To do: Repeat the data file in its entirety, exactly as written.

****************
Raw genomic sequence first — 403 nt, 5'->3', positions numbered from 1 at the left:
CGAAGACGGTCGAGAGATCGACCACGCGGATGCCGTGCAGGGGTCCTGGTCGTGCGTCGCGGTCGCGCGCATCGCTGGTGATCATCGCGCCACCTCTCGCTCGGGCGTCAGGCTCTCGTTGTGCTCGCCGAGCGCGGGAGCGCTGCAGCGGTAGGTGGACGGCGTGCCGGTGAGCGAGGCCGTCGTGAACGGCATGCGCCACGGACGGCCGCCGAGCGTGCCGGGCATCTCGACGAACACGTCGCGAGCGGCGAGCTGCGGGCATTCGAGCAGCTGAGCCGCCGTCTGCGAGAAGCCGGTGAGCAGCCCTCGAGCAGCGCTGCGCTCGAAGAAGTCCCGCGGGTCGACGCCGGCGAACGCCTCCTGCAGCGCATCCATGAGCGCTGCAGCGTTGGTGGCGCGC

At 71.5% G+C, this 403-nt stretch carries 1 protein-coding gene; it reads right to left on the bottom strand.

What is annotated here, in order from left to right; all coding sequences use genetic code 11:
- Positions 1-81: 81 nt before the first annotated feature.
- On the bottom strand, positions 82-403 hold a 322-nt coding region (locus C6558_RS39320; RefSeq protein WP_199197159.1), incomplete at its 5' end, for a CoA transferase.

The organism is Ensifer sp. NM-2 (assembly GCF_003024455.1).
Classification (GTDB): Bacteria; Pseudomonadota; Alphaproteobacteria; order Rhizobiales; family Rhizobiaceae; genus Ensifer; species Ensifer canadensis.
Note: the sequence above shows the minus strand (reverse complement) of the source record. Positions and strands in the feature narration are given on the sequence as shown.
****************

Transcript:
Raw genomic sequence first — 403 nt, 5'->3', positions numbered from 1 at the left:
CGAAGACGGTCGAGAGATCGACCACGCGGATGCCGTGCAGGGGTCCTGGTCGTGCGTCGCGGTCGCGCGCATCGCTGGTGATCATCGCGCCACCTCTCGCTCGGGCGTCAGGCTCTCGTTGTGCTCGCCGAGCGCGGGAGCGCTGCAGCGGTAGGTGGACGGCGTGCCGGTGAGCGAGGCCGTCGTGAACGGCATGCGCCACGGACGGCCGCCGAGCGTGCCGGGCATCTCGACGAACACGTCGCGAGCGGCGAGCTGCGGGCATTCGAGCAGCTGAGCCGCCGTCTGCGAGAAGCCGGTGAGCAGCCCTCGAGCAGCGCTGCGCTCGAAGAAGTCCCGCGGGTCGACGCCGGCGAACGCCTCCTGCAGCGCATCCATGAGCGCTGCAGCGTTGGTGGCGCGC

At 71.5% G+C, this 403-nt stretch carries 1 protein-coding gene; it reads right to left on the bottom strand.

What is annotated here, in order from left to right; all coding sequences use genetic code 11:
- Positions 1-81: 81 nt before the first annotated feature.
- On the bottom strand, positions 82-403 hold a 322-nt coding region (locus C6558_RS39320; RefSeq protein WP_199197159.1), incomplete at its 5' end, for a CoA transferase.

The organism is Ensifer sp. NM-2 (assembly GCF_003024455.1).
Classification (GTDB): Bacteria; Pseudomonadota; Alphaproteobacteria; order Rhizobiales; family Rhizobiaceae; genus Ensifer; species Ensifer canadensis.
Note: the sequence above shows the minus strand (reverse complement) of the source record. Positions and strands in the feature narration are given on the sequence as shown.